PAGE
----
As we approach the much-anticipated holiday break, many of us in the education community are feeling a mix of excitement and dread. For me, just this month alone, my three-year-old twins have been sick four times (once with an 8-hour visit to the ER). On top of that, the extra load of planning for holiday gatherings, setting aside money for gifts, traveling, and tying up loose ends for work can take their toll.
My story is not unique. Grading, planning, and dealing with the challenges of the classroom can leave us educators feeling exhausted by the time the holiday break arrives. It’s as if we are all walking on a tightrope and at any moment, if the wind blows the wrong way, we are bracing to fall off. That’s NOT what I call a “happy holiday.” Don’t get me wrong, I love the holiday season, but at some point, I have to ask myself, “Is there a better way?” Lucky for me (and hopefully you), I think there is – a shift in perspective.
Acknowledging Holiday Stress
Let’s start with this one concept – it’s okay to feel stressed during the holidays. Acknowledging our feelings is the first step towards addressing them. Rather than pressuring ourselves to conform to the societal expectation of holiday cheer, let’s grant ourselves the grace to feel the full range of emotions, including stress, and understand that it’s a natural response to the challenges we face.
Learning Loss: A Temporary Setback
Concerns about students’ learning loss weigh heavily on the minds of educators during the multi-week holiday break. However, it’s crucial to adopt a long-term perspective and recognize that learning is a lifelong journey. Consider the holidays as a chance for students to gain holistic skills like social and emotional learning, resilience, and adaptability. This time also offers students a chance to recharge and return with renewed perspective and enthusiasm in the new year.
Navigating Personal Loss During the Holidays
For many, the holidays are a time of cheerful reunions with family and friends. However, this season can also be a painful reminder of those we have lost. As educators, we may find ourselves supporting students who are grieving while navigating our own losses. According to the Mayo Clinic, grief can cause physical and emotional symptoms like headaches, memory loss, fatigue and difficulty with emotional regulation. We should be on the lookout for those symptoms in ourselves as well as in our students, knowing that they may need an extra hug or a kind gesture during this time (and we may need the same).
Shifting the Focus: Embracing Rest
Amidst these challenges, I propose a shift in perspective for this holiday break—a focus on rest rather than joy. While joy is undoubtedly a beautiful and necessary aspect of any season (and particularly the holidays), it can sometimes become an unrealistic expectation, adding unnecessary pressure to an already stressful time. Rest, on the other hand, is a concept that encompasses physical, mental, and emotional well-being. It involves allowing ourselves the time and space to recharge, reflect, and rejuvenate.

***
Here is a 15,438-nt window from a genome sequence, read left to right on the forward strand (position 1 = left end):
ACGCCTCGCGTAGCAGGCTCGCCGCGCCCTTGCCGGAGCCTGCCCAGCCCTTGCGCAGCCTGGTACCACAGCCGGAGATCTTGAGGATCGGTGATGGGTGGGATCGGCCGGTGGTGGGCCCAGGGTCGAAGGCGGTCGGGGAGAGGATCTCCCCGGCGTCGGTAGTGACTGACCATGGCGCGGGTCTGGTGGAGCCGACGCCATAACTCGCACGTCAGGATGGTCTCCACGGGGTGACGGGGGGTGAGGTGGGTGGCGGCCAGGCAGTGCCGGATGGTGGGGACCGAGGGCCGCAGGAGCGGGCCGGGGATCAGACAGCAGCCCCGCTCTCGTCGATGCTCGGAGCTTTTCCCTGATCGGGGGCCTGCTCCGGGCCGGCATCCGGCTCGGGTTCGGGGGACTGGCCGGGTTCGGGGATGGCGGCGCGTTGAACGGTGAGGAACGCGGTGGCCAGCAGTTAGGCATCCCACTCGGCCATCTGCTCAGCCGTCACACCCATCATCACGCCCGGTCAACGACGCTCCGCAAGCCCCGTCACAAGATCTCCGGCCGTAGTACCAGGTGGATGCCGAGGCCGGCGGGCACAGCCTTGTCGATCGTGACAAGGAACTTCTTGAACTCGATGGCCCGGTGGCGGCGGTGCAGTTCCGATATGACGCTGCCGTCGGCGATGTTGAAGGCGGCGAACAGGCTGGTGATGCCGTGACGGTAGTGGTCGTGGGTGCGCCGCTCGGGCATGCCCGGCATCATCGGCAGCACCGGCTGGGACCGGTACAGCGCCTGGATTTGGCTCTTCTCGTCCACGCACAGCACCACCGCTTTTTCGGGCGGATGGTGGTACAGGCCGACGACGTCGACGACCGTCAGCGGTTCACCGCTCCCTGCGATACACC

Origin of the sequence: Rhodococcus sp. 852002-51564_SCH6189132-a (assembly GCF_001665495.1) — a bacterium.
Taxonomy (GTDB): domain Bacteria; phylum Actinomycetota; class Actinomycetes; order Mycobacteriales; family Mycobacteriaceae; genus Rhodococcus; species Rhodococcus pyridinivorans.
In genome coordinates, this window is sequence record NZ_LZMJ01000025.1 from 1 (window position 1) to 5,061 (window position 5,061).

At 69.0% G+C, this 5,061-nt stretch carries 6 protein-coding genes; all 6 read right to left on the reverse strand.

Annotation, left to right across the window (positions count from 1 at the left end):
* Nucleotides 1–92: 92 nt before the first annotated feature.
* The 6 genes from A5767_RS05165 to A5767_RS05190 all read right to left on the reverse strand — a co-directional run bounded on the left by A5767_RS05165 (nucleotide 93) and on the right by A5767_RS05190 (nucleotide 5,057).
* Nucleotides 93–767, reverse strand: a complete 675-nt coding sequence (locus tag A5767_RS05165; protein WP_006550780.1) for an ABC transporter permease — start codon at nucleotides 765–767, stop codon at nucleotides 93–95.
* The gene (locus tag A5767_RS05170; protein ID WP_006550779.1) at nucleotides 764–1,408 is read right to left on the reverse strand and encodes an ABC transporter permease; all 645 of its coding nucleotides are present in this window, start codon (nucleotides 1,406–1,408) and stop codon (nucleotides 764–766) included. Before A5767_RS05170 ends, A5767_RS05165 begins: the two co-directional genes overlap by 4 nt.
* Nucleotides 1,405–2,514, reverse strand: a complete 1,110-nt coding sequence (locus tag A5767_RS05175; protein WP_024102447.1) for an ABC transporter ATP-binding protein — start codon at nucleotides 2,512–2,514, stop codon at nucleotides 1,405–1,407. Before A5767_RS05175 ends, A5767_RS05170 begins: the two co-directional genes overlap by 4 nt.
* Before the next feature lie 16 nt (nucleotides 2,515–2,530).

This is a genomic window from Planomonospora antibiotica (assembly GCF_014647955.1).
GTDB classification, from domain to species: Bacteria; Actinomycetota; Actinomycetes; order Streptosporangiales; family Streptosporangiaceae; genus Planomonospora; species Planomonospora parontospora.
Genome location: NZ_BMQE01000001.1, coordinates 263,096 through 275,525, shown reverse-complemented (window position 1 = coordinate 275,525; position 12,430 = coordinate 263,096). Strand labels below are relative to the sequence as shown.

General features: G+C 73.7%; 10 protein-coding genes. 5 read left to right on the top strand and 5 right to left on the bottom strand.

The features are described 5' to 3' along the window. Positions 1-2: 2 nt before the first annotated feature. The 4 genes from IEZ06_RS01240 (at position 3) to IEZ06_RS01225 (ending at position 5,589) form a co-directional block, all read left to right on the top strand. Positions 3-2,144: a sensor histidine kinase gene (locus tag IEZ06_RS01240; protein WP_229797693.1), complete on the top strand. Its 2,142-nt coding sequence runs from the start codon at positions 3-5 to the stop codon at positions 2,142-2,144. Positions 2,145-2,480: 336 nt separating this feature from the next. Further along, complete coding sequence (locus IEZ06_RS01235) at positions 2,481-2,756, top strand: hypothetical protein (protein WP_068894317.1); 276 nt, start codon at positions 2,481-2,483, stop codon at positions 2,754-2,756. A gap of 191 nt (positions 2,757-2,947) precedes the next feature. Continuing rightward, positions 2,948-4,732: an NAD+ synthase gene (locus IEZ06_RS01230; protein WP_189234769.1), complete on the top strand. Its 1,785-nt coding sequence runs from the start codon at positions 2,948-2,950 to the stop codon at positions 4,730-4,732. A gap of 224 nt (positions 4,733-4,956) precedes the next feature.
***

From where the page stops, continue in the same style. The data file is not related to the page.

Rest does not have to mean sleep (although I’m sure you have many sleeping hours to catch up on!). It means anything that gives you a break from the grind of your daily responsibilities. Taking a walk, reading a book, grabbing lunch with a friend, working out, or watching a movie are all examples of rest.
Here’s why embracing rest is not only beneficial but also a healthier approach for educators during the holiday break:
- Recharging for the Future: Taking the time to rest allows us to recharge our mental and emotional batteries. Just as students need a break from the rigors of academics, educators need time to step back from the demands of lesson planning, grading, and administrative tasks. By prioritizing rest, we equip ourselves to face the challenges of the upcoming semester with renewed vigor and creativity.
- Reflecting on Personal and Professional Growth: The holiday break provides a natural pause for reflection. It’s an opportunity to assess our personal and professional growth, celebrate our achievements and learn from our challenges. By giving ourselves the gift of rest, we create the mental space needed for introspection and self-discovery.
- Building Resilience: In the face of adversity, resilience becomes a crucial skill. Embracing rest allows us to build our resilience by acknowledging and addressing the stressors in our lives. It’s a proactive approach to self-care that contributes to our long-term well-being and ability to navigate future challenges.
As we approach this holiday break, let’s collectively embrace the idea that rest is a powerful and necessary form of self-care. By shifting our perspective from the pursuit of joy to the embrace of rest, we create a healthier foundation for personal and professional well-being. Wishing you a restful and rejuvenating holiday break!
Opportunities for Reflection
- How might you personally embrace rest during the holiday season?
- What do you look forward to about rest? What do you dislike about it?
- What can you do to elevate the elements of rest that you enjoy?
- What can you do to reduce or eliminate the elements you dislike?